Saturday, February 20, 2010

Transcendental Meditation Astroturf Campaigns

Readers may be aware that the Transcendental Meditation Org is being investigated for "sock puppetry" in editing Wikipedia articles on TM, the Maharishi, and related topics. (Linked article is great. Great blog!)

Wikipedia pages are edited by "volunteers" who debate additions and changes, then vote on changes to be made. Apparently Wikipedia believes that TM true believers and employees are trying to ram through changes that favor the TM Org's agenda—to sell more expensive used mantras—by packing the editorial community with TMers.

So when it comes to a vote, TM sock puppets allegedly vote unanimously for the changes they want. Until recently, this has meant that TM pages reflected the sanitized history and marketing objectives of the TM Org.

But it appears, TM's day may be at hand.

In the past, Scientology was banned from Wikipedia for this kind of "sock puppetry." Although Wikipedia investigations move at a glacial pace, a decision on whether TM is cheating—and what the consequence for them should be—may be coming soon.

Wikipedia is only one battlefront in the fight to stop TM Org spam.

As TMFB editor Mike Doughney discussed in this great post, Transcendental Meditation Marketers—remember when we called them "Initiators"?—Tom Ball and Keith DeBoer have organized "Enlightened Bloggers" to jam the comments of every article published on the Web about TM with positive talking points—and to drown out any comments they do not agree with.

On Twitter, Transcendental Meditation Marketers post quotes and ads and then busily repost each other's posts to make it look as if there is a crowd of TM true believers. Try a Twitter search on @TomMcKinleyBall, @TMadvocate, @MeditationAVL, @TMChicago, or @TMQuadCities and you'll see what I mean.

But their use of the Internet to bamboozle the public has been going on for years. Authors from deep within the TM Org have been broadcasting articles that they write to as many free publishing sites as will take them.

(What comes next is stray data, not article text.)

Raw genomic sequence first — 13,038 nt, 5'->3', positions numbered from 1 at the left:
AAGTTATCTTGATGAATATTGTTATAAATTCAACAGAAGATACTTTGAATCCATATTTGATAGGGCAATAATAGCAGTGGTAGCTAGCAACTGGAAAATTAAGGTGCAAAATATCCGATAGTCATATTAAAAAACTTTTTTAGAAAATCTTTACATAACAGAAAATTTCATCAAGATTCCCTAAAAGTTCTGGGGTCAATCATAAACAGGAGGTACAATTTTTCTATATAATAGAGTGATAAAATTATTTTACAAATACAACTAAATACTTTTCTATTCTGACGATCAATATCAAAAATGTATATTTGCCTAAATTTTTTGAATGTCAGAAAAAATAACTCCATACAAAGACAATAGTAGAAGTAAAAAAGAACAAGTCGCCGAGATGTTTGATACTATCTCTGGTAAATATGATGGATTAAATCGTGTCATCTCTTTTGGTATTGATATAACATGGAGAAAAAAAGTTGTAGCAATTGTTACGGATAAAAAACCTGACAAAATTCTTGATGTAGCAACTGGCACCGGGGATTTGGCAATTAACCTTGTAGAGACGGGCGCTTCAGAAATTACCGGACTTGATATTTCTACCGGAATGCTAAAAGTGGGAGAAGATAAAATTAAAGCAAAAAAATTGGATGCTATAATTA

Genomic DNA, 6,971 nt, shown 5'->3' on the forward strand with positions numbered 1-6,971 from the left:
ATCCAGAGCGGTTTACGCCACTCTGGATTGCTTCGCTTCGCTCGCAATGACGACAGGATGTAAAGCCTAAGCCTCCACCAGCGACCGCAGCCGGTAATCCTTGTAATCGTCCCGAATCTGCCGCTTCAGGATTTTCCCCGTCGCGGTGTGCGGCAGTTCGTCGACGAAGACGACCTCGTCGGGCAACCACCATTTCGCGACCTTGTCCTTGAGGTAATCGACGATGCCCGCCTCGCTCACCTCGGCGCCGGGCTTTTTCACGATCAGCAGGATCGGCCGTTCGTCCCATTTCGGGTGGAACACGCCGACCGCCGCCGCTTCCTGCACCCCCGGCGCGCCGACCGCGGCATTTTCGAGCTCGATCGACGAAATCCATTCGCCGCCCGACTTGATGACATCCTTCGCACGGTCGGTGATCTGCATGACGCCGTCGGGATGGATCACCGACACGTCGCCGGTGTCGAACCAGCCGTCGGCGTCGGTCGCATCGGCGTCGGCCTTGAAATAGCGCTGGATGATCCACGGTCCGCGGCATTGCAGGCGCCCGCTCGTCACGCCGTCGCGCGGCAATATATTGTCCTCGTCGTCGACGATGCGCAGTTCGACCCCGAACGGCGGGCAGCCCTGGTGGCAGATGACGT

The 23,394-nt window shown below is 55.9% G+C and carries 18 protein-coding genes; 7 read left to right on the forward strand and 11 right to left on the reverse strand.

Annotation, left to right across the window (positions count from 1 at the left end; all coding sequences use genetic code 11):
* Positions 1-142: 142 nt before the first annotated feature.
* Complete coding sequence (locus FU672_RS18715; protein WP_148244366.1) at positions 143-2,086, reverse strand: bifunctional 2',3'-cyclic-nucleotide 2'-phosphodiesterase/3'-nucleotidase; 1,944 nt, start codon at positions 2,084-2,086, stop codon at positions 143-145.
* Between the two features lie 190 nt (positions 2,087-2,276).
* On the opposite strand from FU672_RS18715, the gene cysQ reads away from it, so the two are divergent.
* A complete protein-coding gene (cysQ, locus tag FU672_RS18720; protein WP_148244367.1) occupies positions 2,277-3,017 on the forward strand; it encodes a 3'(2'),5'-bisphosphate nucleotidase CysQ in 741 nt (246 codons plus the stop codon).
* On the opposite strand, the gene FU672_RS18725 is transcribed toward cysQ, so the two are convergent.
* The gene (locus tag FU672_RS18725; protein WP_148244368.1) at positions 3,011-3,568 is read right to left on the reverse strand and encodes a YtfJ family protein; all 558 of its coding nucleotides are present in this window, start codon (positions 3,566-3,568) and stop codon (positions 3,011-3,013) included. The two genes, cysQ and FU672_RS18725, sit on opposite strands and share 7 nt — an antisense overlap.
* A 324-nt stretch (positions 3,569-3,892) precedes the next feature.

Then they list these articles as "sources" in further articles, posts, and tweets that tout the benefits of TM—and its superiority to other meditation techniques, such as mindfulness.

This tweet crossed my TweetDeck this morning:

@MeditationAVL Please Retweet: Major W.G. Klokow encourages South African military to adopt Transcendental Meditation for peace

Which was then dutifully reposted by Transcendental Meditation Marketer$ across the Internet.

Two seconds with the Google reveals that the article was written by a TM employee, David Leffler, director of Maharishi U's Center for Advanced Military Science, and Major W.G. Klokow, a long-time TMer from South Africa.

Using a little Google trick that Mike Doughney taught me, I searched to find how many times the first sentence of the article appears on the Web. ("The term Invincible Defence Technology (IDT) has been around for some time now." Remember to click on "repeat the search with the omitted results included.")

More than 30 times. They've published the same article over 30 times—and now feel confident in referring to it as a "source."

This kind of "publishing" "research" or "opinion" then citing your own article as a "source" for further articles is essentially a form of "astroturfing."

They're right. Transcendental Meditation is not a religion.

They're a multi-billion-dollar business with paid employees backed up by PR, Sales, Marketing, and PsyOps divisions.

Peddlling freely available "techniques" at extremely expensive prices.

Is it any surprise they use an MO perfected by politicians, lobbyists, tobacco companies, and marketing consultants like Karl Rove to spread their advertising message?


No comments:

Post a Comment